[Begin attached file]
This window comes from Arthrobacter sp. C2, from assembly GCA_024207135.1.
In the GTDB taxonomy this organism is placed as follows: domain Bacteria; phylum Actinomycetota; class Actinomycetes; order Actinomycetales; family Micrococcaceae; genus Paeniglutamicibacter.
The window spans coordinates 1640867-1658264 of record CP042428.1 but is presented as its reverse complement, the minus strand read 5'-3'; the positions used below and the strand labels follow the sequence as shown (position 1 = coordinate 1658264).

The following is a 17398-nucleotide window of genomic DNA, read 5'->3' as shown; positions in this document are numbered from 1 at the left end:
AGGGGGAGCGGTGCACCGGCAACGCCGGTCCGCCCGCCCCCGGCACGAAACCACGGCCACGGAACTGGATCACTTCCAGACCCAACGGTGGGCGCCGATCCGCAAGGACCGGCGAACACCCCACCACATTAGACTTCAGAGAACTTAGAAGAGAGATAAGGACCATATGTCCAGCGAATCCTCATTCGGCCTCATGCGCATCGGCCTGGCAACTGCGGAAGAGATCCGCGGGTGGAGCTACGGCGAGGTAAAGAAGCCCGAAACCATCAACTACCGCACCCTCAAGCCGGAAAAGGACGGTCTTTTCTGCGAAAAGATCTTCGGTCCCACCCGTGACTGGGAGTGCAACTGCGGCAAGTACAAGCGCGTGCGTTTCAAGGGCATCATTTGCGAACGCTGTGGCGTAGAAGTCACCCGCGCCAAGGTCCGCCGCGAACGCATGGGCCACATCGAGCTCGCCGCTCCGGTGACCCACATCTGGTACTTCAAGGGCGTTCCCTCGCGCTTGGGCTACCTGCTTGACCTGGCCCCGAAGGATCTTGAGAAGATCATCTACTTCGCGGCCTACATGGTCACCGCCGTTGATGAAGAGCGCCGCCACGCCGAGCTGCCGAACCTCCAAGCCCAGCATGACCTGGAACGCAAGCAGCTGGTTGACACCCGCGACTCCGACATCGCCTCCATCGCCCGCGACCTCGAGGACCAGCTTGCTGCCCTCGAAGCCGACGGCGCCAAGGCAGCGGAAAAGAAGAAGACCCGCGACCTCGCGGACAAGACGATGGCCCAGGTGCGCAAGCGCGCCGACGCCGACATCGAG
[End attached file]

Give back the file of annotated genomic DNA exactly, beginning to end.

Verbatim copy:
This window comes from Arthrobacter sp. C2, from assembly GCA_024207135.1.
In the GTDB taxonomy this organism is placed as follows: domain Bacteria; phylum Actinomycetota; class Actinomycetes; order Actinomycetales; family Micrococcaceae; genus Paeniglutamicibacter.
The window spans coordinates 1640867-1658264 of record CP042428.1 but is presented as its reverse complement, the minus strand read 5'-3'; the positions used below and the strand labels follow the sequence as shown (position 1 = coordinate 1658264).

The following is a 17398-nucleotide window of genomic DNA, read 5'->3' as shown; positions in this document are numbered from 1 at the left end:
AGGGGGAGCGGTGCACCGGCAACGCCGGTCCGCCCGCCCCCGGCACGAAACCACGGCCACGGAACTGGATCACTTCCAGACCCAACGGTGGGCGCCGATCCGCAAGGACCGGCGAACACCCCACCACATTAGACTTCAGAGAACTTAGAAGAGAGATAAGGACCATATGTCCAGCGAATCCTCATTCGGCCTCATGCGCATCGGCCTGGCAACTGCGGAAGAGATCCGCGGGTGGAGCTACGGCGAGGTAAAGAAGCCCGAAACCATCAACTACCGCACCCTCAAGCCGGAAAAGGACGGTCTTTTCTGCGAAAAGATCTTCGGTCCCACCCGTGACTGGGAGTGCAACTGCGGCAAGTACAAGCGCGTGCGTTTCAAGGGCATCATTTGCGAACGCTGTGGCGTAGAAGTCACCCGCGCCAAGGTCCGCCGCGAACGCATGGGCCACATCGAGCTCGCCGCTCCGGTGACCCACATCTGGTACTTCAAGGGCGTTCCCTCGCGCTTGGGCTACCTGCTTGACCTGGCCCCGAAGGATCTTGAGAAGATCATCTACTTCGCGGCCTACATGGTCACCGCCGTTGATGAAGAGCGCCGCCACGCCGAGCTGCCGAACCTCCAAGCCCAGCATGACCTGGAACGCAAGCAGCTGGTTGACACCCGCGACTCCGACATCGCCTCCATCGCCCGCGACCTCGAGGACCAGCTTGCTGCCCTCGAAGCCGACGGCGCCAAGGCAGCGGAAAAGAAGAAGACCCGCGACCTCGCGGACAAGACGATGGCCCAGGTGCGCAAGCGCGCCGACGCCGACATCGAG